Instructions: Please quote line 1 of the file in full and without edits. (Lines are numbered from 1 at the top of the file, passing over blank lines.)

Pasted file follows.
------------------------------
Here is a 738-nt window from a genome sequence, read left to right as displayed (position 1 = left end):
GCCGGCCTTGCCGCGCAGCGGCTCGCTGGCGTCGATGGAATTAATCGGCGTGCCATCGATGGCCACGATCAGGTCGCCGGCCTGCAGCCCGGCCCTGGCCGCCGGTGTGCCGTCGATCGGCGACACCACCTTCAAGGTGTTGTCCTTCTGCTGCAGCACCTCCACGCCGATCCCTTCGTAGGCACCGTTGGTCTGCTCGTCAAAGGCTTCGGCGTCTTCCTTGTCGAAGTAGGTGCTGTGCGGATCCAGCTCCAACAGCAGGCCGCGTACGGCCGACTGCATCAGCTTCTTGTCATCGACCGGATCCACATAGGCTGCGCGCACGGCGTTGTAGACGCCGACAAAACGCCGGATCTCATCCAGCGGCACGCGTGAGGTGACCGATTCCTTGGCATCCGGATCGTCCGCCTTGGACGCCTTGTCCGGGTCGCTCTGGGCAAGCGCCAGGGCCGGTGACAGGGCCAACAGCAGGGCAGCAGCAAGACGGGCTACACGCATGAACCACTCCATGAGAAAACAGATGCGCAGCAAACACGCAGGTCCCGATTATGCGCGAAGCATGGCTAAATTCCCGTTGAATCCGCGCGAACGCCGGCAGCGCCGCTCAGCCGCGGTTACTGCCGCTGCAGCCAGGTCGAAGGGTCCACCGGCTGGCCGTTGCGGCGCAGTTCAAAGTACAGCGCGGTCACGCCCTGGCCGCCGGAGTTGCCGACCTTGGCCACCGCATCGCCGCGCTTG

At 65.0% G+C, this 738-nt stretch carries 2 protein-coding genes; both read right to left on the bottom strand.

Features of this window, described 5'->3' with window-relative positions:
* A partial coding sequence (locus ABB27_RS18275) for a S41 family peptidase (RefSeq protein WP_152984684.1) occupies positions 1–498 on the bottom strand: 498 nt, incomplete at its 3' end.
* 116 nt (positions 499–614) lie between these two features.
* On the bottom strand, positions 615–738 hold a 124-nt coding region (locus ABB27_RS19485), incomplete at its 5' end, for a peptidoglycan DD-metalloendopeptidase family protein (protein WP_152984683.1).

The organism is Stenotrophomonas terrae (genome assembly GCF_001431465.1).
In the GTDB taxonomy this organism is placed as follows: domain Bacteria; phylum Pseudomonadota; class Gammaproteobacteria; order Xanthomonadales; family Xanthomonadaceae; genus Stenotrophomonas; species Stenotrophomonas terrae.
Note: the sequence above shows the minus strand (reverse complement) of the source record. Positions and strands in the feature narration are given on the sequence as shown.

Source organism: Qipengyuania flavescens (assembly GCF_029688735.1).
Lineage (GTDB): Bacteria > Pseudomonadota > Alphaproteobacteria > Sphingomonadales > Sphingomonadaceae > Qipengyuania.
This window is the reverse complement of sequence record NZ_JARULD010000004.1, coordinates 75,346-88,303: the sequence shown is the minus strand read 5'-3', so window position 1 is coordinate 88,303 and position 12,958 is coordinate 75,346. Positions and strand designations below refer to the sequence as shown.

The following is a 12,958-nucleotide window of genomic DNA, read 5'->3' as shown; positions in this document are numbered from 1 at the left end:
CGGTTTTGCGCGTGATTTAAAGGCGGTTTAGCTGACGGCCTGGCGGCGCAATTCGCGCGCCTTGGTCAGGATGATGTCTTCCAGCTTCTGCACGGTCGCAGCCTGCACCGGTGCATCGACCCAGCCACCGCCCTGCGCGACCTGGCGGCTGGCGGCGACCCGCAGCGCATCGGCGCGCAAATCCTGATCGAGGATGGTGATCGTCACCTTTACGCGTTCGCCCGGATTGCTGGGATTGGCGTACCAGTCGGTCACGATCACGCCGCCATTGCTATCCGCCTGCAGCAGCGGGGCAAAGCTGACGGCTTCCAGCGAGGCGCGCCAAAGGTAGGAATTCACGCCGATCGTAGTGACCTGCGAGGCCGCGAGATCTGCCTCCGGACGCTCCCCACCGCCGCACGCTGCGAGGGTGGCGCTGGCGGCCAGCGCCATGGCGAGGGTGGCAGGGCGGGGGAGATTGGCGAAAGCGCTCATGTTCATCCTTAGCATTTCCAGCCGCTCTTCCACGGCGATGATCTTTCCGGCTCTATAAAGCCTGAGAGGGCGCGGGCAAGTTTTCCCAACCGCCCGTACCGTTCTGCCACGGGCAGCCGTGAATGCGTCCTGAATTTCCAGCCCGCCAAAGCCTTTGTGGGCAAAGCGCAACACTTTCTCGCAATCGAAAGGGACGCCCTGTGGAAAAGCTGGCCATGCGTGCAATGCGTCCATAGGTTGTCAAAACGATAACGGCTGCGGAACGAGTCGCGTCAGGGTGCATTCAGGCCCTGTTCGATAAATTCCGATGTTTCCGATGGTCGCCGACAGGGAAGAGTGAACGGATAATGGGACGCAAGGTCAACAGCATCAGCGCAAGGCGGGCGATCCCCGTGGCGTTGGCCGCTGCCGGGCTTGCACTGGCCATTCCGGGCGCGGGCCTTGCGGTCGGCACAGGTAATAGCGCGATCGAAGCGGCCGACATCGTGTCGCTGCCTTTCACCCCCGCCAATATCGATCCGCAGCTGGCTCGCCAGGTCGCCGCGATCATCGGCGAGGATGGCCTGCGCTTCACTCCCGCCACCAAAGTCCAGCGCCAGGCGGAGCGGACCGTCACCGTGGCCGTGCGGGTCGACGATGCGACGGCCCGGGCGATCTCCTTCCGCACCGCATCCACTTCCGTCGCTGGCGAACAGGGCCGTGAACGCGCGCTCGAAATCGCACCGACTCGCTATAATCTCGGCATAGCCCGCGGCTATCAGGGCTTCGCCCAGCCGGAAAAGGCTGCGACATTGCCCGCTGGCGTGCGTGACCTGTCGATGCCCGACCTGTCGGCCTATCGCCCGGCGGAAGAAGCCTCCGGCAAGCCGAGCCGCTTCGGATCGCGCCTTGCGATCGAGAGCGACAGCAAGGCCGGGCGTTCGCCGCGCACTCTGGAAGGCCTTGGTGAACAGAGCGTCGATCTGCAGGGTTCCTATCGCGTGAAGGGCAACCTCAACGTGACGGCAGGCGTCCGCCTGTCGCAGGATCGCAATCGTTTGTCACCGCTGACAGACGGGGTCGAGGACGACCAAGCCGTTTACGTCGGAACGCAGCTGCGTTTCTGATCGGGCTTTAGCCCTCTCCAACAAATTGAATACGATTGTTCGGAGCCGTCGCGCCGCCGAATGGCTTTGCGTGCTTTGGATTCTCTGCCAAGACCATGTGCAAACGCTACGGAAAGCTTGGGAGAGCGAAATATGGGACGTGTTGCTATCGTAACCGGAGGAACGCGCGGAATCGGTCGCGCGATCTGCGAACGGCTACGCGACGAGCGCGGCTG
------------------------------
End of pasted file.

Here is a 738-nt window from a genome sequence, read left to right as displayed (position 1 = left end):